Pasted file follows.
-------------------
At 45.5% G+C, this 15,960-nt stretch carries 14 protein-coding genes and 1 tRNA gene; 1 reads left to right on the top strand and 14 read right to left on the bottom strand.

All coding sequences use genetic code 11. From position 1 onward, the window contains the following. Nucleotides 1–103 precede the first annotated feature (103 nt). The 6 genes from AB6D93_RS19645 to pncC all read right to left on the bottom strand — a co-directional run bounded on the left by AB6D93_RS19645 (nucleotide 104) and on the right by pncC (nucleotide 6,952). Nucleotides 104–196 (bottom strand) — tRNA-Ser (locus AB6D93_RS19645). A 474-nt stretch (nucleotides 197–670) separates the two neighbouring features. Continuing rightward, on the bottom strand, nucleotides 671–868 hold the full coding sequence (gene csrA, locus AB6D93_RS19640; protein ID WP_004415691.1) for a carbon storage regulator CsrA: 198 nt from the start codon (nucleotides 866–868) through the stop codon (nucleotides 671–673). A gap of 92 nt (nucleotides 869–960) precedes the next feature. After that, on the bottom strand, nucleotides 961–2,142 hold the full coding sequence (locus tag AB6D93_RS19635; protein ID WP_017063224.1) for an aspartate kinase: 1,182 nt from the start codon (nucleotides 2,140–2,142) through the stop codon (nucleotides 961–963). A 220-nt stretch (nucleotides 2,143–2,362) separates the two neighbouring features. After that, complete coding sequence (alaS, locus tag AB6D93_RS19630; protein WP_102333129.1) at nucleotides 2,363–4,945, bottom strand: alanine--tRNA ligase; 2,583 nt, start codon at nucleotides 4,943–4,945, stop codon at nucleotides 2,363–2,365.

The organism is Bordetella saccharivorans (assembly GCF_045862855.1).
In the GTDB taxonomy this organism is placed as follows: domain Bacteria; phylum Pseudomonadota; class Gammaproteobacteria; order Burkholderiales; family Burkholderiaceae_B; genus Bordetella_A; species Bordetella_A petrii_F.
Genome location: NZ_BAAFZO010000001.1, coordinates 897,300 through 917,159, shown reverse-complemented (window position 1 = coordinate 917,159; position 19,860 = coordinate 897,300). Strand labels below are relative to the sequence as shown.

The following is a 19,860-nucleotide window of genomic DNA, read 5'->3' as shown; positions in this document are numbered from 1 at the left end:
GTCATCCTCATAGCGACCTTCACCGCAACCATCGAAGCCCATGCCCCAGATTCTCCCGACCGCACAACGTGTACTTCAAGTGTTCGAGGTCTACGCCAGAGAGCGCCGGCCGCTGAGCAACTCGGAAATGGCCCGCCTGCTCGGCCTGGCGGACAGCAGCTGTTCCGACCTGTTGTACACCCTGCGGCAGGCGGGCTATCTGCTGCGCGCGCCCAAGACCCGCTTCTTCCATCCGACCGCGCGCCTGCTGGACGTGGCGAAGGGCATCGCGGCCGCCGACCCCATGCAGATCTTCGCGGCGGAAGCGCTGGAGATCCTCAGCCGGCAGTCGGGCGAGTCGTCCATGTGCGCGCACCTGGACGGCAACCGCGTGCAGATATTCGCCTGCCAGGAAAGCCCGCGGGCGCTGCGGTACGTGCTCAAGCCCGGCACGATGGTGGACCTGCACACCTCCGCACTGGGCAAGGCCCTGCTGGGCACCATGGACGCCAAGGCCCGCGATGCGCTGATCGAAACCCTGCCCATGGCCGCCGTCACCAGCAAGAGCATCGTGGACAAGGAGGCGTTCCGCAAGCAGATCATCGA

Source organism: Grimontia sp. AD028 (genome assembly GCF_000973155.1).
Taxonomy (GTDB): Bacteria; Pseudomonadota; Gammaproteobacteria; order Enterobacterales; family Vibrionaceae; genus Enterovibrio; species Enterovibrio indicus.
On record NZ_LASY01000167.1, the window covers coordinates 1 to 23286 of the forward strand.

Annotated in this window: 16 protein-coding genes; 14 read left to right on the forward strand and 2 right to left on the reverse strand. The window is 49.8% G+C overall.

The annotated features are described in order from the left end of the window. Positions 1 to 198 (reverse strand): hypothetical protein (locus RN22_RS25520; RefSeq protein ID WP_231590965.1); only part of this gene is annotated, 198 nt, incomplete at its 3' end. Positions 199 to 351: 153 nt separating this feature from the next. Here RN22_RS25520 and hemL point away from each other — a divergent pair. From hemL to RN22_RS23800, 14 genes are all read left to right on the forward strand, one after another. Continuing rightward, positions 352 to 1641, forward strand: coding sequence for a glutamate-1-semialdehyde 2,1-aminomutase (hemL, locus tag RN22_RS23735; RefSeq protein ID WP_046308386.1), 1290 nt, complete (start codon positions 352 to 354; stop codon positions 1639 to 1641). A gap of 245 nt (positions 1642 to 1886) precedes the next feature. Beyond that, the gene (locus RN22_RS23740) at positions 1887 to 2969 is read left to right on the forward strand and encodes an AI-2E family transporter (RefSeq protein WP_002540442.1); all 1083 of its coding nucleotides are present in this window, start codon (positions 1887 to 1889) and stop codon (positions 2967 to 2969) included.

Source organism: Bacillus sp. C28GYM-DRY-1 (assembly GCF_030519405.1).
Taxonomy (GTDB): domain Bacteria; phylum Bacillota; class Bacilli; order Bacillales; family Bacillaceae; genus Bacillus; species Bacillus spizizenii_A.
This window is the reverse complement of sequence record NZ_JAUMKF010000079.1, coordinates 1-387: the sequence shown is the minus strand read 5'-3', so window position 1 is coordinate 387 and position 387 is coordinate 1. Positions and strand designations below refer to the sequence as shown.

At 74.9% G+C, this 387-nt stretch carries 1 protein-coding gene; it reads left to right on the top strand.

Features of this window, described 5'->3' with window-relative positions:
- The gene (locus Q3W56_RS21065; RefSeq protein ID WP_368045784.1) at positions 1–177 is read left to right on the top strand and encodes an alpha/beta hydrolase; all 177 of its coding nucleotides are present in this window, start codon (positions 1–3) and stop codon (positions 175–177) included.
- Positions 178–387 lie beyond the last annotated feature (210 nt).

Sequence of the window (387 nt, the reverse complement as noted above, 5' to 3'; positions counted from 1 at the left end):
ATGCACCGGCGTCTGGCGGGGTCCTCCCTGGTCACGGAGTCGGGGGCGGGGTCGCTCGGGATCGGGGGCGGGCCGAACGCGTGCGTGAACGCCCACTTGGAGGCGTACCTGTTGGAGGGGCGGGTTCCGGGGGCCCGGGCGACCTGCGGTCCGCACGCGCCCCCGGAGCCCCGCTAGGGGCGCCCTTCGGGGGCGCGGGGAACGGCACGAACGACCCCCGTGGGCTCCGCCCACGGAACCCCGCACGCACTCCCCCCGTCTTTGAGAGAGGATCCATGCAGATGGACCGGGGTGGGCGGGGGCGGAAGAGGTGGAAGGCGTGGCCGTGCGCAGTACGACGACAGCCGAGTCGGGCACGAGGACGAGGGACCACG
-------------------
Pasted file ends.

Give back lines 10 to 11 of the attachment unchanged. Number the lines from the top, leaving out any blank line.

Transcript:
On record NZ_LASY01000167.1, the window covers coordinates 1 to 23286 of the forward strand.

Annotated in this window: 16 protein-coding genes; 14 read left to right on the forward strand and 2 right to left on the reverse strand. The window is 49.8% G+C overall.